Council credit checks 'unfairly disadvantage charities'

Local Government Improvement and Development investigates complaint that small organisations are often deemed bad credit risks

Local Government Improvement and Development
Local Government Improvement and Development

Local Government Improvement and Development, the agency that works to improve standards in local government, is examining whether credit checks carried out by councils unfairly disadvantage charities, after a small disability organisation complained.

DABD, which is based in Dagenham, Essex, wrote to Rob Whiteman, managing director of LGID, formerly known as the Improvement and Development Agency (IDeA), and Eric Pickles, the communities secretary, after finding that council credit checks ranked it a bad risk.

DABD said it had discovered this while bidding for a contract and was worried it could affect other organisations.

A spokesman for the Local Government Association, which oversees the LGID, said that Whiteman had received the letter and was looking into the issue.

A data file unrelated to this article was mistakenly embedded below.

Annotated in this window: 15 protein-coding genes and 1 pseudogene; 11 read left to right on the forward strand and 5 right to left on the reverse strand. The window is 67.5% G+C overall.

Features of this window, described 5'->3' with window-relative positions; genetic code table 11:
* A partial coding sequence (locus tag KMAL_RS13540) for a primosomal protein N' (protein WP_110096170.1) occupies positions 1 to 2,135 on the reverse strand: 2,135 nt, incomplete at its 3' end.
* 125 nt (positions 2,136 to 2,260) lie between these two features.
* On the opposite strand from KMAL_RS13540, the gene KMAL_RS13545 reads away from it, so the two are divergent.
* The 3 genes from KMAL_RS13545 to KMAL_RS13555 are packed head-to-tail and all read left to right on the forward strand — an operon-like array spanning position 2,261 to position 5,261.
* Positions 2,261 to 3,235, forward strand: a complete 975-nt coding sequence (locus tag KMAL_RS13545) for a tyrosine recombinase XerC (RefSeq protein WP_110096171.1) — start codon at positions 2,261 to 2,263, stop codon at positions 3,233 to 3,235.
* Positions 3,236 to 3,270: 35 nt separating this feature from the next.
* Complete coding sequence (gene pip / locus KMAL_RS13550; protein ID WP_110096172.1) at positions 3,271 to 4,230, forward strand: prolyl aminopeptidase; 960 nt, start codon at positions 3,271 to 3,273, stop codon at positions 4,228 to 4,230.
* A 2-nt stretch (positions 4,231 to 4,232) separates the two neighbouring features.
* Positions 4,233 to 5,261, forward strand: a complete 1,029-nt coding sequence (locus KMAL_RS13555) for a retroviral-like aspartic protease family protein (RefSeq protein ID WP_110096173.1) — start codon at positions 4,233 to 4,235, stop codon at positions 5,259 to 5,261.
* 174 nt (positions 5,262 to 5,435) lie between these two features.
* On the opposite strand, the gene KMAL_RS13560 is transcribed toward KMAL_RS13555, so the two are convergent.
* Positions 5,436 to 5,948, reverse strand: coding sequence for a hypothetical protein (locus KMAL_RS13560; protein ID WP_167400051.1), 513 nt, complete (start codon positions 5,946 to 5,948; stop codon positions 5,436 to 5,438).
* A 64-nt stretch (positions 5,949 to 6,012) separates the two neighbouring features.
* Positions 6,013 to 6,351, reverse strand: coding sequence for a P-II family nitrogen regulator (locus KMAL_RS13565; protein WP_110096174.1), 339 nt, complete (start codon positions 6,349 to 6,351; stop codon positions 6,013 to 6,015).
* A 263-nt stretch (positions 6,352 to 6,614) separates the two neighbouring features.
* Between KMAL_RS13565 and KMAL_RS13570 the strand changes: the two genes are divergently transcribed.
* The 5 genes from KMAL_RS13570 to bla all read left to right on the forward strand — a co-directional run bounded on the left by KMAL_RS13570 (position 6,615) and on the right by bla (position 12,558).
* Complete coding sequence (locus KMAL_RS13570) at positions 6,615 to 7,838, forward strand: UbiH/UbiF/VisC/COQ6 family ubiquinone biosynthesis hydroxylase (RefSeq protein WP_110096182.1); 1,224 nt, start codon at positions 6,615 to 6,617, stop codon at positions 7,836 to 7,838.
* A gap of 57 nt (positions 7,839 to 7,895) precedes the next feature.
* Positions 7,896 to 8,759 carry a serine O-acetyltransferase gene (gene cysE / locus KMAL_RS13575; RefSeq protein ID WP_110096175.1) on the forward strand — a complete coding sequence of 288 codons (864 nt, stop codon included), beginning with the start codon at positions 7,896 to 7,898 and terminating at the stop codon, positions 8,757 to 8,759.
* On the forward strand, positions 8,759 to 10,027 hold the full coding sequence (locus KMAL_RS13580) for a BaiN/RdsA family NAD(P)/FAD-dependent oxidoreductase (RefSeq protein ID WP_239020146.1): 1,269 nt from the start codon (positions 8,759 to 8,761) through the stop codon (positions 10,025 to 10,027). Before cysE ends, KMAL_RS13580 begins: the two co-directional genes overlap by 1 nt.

The Charity Finance Directors’ Group said many of its members faced similar issues, not only when bidding for government contracts but also when negotiating with insurance and pensions suppliers.

Melora Jezierska, policy officer at the CFDG said: "By their very nature, most charities do not hold large amounts of cash in the bank, tend not to take out loans and do not have guaranteed streams of income. 

"This means many are faced with poor credit ratings when using conventional forms of measurement."

She said her organisation’s members had said they were forced to bid in partnership with larger charities or private sector bodies because of their poor credit ratings.

"It’s essential that potential funders look beyond conventional, but inappropriate measures of creditworthiness when assessing the risks associated with charities," she said.

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